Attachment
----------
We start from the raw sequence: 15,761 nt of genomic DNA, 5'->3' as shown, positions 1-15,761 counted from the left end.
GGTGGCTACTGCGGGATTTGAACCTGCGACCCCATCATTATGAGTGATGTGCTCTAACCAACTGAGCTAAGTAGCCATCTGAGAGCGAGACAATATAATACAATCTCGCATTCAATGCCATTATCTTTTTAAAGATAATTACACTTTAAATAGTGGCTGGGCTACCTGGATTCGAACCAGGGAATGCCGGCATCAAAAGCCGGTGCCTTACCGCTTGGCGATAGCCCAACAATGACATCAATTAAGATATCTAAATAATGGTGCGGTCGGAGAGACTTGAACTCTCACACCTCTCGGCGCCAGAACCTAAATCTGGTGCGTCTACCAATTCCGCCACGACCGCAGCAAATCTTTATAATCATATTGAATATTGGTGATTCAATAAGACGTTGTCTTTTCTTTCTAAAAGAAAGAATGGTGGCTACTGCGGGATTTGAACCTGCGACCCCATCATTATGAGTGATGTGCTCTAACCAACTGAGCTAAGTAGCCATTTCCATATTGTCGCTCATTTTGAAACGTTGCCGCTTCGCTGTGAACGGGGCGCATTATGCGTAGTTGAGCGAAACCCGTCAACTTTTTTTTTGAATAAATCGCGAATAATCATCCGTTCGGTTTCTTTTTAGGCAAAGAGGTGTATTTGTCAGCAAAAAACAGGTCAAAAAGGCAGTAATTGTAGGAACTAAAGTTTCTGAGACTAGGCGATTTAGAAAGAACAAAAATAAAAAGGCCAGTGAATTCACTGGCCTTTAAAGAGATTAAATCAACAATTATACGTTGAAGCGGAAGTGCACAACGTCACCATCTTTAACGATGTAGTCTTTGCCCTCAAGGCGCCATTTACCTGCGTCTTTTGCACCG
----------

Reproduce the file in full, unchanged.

We start from the raw sequence: 15,761 nt of genomic DNA, 5'->3' as shown, positions 1-15,761 counted from the left end.
GGTGGCTACTGCGGGATTTGAACCTGCGACCCCATCATTATGAGTGATGTGCTCTAACCAACTGAGCTAAGTAGCCATCTGAGAGCGAGACAATATAATACAATCTCGCATTCAATGCCATTATCTTTTTAAAGATAATTACACTTTAAATAGTGGCTGGGCTACCTGGATTCGAACCAGGGAATGCCGGCATCAAAAGCCGGTGCCTTACCGCTTGGCGATAGCCCAACAATGACATCAATTAAGATATCTAAATAATGGTGCGGTCGGAGAGACTTGAACTCTCACACCTCTCGGCGCCAGAACCTAAATCTGGTGCGTCTACCAATTCCGCCACGACCGCAGCAAATCTTTATAATCATATTGAATATTGGTGATTCAATAAGACGTTGTCTTTTCTTTCTAAAAGAAAGAATGGTGGCTACTGCGGGATTTGAACCTGCGACCCCATCATTATGAGTGATGTGCTCTAACCAACTGAGCTAAGTAGCCATTTCCATATTGTCGCTCATTTTGAAACGTTGCCGCTTCGCTGTGAACGGGGCGCATTATGCGTAGTTGAGCGAAACCCGTCAACTTTTTTTTTGAATAAATCGCGAATAATCATCCGTTCGGTTTCTTTTTAGGCAAAGAGGTGTATTTGTCAGCAAAAAACAGGTCAAAAAGGCAGTAATTGTAGGAACTAAAGTTTCTGAGACTAGGCGATTTAGAAAGAACAAAAATAAAAAGGCCAGTGAATTCACTGGCCTTTAAAGAGATTAAATCAACAATTATACGTTGAAGCGGAAGTGCACAACGTCACCATCTTTAACGATGTAGTCTTTGCCCTCAAGGCGCCATTTACCTGCGTCTTTTGCACCG